From NYRB, a review of At the Same Time: Essays & Speeches by Susan Sontag and The Road from Danzig: Timothy Garton Ash reviews books by Gunter Grass. An interview with JT LeRoy, the woman behind the most audacious literary hoax of all time. Form TNR, Andrew Delbanco reviews Edith Wharton by Hermione Lee, and a look at how Harry Potter explains the world. Before Harry, there was Little Nell: Mass hysteria over a fictional character's fate long predates today's media-industrial complex. A review of Reading Life: Books for the Ages by Sven Birkerts.

Why print is still king, amid the multimedia din: An issue with electronic data viewed on screens is that humans instinctively see it as unstable, "nervous" – because it is. It’s made up of some brilliant elements: celebrity-on-celebrity interviews, stunning candid photographs, thick, turnable pages. Even the advertisements are tasteful. So what’s preventing Interview from becoming the next Rolling Stone? The current issue of Rolling Stone, in celebration of the magazine's 40th anniversary, is devoted to the year 1967 — the music, the culture, the whole scene, man. At the back of the magazine, there is a list of the top 40 singles for that year. It makes for depressing reading. A review of All that glitters: Living on the Dark Side of Rock and Roll by Pearl Lowe. A review of Love is a Mix Tape: Life and Loss, One Song at a Time by Rob Sheffield.

A review of History of the Art of Antiquity by Johann Joachim Winckelmann. Essad Bey at Positano: Lev Nussimbaum spent the second half of his life as a refashioned Muslim prince—before meeting an early end in Italy. In Positano, Elizabeth Kiem visits an artist at rest. From Sign and Sight, Poison in the air: Why German artists should keep their hands off Hitler. Activism Illustrated: A review of Visions of Peace and Justice: San Francisco Bay Area: 1974-2007. Over 30 Years of Political Posters From the Archives of Inkworks Press. Art for Less: Local fund-raisers. New approaches to art fairs. With prices rising faster than ever, savvy collectors are shifting their strategies for nabbing deals. Where to find the next bargains.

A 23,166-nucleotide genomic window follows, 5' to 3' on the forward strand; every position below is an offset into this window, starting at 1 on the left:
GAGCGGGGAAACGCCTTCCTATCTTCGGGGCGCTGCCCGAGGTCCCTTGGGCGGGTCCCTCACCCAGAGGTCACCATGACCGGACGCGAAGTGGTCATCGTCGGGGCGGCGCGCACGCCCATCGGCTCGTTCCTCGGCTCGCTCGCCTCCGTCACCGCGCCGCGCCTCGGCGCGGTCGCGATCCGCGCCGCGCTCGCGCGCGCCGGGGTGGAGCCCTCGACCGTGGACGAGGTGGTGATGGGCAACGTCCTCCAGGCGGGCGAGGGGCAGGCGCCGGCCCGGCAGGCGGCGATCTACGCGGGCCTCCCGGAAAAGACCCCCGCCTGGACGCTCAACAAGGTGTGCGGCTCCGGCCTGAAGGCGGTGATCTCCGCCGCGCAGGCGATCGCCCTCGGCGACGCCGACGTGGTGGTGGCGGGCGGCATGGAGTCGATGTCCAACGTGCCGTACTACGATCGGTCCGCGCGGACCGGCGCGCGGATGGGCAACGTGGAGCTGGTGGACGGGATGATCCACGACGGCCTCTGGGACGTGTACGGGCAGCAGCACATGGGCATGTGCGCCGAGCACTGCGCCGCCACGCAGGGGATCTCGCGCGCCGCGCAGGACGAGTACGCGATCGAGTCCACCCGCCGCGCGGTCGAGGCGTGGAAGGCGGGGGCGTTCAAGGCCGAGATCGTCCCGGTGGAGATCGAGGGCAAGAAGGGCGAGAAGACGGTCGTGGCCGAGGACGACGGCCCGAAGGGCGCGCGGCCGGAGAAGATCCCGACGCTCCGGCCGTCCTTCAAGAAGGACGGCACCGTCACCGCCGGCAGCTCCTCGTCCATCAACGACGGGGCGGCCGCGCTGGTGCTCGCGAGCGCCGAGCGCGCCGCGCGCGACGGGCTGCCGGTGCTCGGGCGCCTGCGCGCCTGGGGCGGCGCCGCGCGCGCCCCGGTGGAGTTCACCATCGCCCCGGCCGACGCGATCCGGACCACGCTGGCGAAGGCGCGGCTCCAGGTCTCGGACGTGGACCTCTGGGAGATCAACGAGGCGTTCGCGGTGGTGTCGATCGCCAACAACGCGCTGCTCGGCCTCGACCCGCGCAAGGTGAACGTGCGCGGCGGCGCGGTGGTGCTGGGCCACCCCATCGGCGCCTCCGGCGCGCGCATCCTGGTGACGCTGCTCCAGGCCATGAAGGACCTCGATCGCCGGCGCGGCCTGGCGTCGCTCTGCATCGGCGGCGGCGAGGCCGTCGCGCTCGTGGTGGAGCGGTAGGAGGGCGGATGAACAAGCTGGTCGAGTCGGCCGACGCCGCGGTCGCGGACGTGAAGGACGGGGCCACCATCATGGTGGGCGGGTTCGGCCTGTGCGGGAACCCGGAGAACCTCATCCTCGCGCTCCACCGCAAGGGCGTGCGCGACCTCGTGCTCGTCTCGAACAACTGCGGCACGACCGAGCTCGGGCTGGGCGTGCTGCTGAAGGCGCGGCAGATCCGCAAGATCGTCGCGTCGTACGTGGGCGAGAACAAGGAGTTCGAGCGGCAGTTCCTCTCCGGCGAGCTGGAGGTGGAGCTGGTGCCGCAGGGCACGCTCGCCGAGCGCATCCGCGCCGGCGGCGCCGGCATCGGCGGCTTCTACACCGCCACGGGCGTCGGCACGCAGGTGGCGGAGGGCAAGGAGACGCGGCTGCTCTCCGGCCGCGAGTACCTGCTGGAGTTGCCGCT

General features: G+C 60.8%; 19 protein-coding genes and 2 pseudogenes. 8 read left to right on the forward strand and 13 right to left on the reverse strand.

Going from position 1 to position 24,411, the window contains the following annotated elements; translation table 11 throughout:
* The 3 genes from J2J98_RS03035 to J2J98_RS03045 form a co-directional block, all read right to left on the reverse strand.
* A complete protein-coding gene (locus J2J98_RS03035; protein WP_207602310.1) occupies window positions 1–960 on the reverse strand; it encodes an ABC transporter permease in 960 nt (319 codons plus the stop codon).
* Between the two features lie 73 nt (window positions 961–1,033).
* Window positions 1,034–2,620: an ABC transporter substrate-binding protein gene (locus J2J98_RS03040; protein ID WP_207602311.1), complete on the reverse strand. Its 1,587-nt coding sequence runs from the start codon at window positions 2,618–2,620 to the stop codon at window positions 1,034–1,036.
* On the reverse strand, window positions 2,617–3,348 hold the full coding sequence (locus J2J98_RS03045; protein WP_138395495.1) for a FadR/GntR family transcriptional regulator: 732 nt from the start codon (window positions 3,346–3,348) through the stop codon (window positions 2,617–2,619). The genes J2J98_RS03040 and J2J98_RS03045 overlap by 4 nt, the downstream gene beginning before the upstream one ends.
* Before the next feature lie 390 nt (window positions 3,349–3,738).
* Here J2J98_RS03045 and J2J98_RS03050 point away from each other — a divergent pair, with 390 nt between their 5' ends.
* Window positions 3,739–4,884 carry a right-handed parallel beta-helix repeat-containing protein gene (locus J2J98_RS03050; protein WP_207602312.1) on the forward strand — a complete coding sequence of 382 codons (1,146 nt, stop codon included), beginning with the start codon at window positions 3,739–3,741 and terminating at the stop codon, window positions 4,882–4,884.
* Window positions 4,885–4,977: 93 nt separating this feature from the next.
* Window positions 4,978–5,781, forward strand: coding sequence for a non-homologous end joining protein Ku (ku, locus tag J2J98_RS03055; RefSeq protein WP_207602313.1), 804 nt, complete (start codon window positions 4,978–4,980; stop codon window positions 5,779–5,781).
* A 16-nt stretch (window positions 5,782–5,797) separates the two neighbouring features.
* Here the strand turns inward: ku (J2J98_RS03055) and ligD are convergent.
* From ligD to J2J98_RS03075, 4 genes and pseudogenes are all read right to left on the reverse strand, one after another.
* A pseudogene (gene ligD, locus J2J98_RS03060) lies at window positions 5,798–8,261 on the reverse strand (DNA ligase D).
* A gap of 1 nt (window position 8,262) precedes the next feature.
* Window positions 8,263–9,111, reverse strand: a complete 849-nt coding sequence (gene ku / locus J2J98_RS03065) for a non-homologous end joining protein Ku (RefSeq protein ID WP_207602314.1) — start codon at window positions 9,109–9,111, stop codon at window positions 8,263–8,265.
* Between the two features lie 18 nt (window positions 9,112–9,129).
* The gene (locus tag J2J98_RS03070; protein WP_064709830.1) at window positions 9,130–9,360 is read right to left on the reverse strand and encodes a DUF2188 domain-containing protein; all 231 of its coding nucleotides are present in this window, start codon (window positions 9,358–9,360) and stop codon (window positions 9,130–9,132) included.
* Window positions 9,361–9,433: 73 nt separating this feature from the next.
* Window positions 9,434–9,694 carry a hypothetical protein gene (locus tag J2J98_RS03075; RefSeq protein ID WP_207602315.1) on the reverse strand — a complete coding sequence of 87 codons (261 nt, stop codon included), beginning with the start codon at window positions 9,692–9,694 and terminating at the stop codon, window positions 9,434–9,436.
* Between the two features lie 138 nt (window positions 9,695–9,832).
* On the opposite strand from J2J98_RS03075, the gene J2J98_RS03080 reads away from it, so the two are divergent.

From The Economist, a series of articles on Iran: An uncompromising Iran and an uncomprehending America may be stumbling to war. From Forward, the next American president to try a hand at fostering Arab democracy would do well to heed the lessons of the Bush administration’s many mistakes. Here are 10 preliminary thoughts on the lessons to be learned. The Fundamentalist Moderate: Religious scholar Javed Ahmad Ghamidi has become a popular figure in Pakistan for his strict reading of the Koran — which, he says, dictates against gender discrimination, terrorist jihad, and other favorites of modern Islamists.

A review of The Great Arab Conquests: How the Spread of Islam Changed the World We Live In by Hugh Kennedy and Armies of God: Islam and Empire on the Nile, 1869-99 - The First Jihad of the Modern Era by Dominic Green. The Islamic Optimist: A review of In the Footsteps of the Prophet: Lessons from the Life of Muhammad, To Be a European Muslim, Western Muslims and the Future of Islam, and Islam, the West and the Challenges of Modernity by Tariq Ramadan; The Heirs of the Prophet Muhammad and the Roots of the Sunni-Shia Schism by Barnaby Rogerson. A review of Muslim Identity and Islam: Misinterpreted in The Contemporary World by M. G. Hussain. A review of In the Words of Our Enemies by Jed Babbin. 

The antiwar, anti-abortion, anti-drug-enforcement-administration, anti-Medicare candidacy of Dr. Ron Paul: The most radical congressman in America is a Republican from Texas. And he’s running for president. Paul the apostate: Is this would-be president brave or crazy? Would voters elect a president who believes in the Book of Mormon? What about one who venerates Muhammad, or Buddha? (and a graphic). Todd Gitlin on Nader's dead end: When the Democrats enlarged their tent to include leftist activists, Ralph Nader was left in the cold.'s issue-driven primary may not end up naming a winner, but it's shaping up to be more substantive, thoughtful and participatory than the actual presidential primary. What will the outcome of the 2008 election mean for the Supreme Court? Why one outcome could change the Court profoundly; the other, not at all.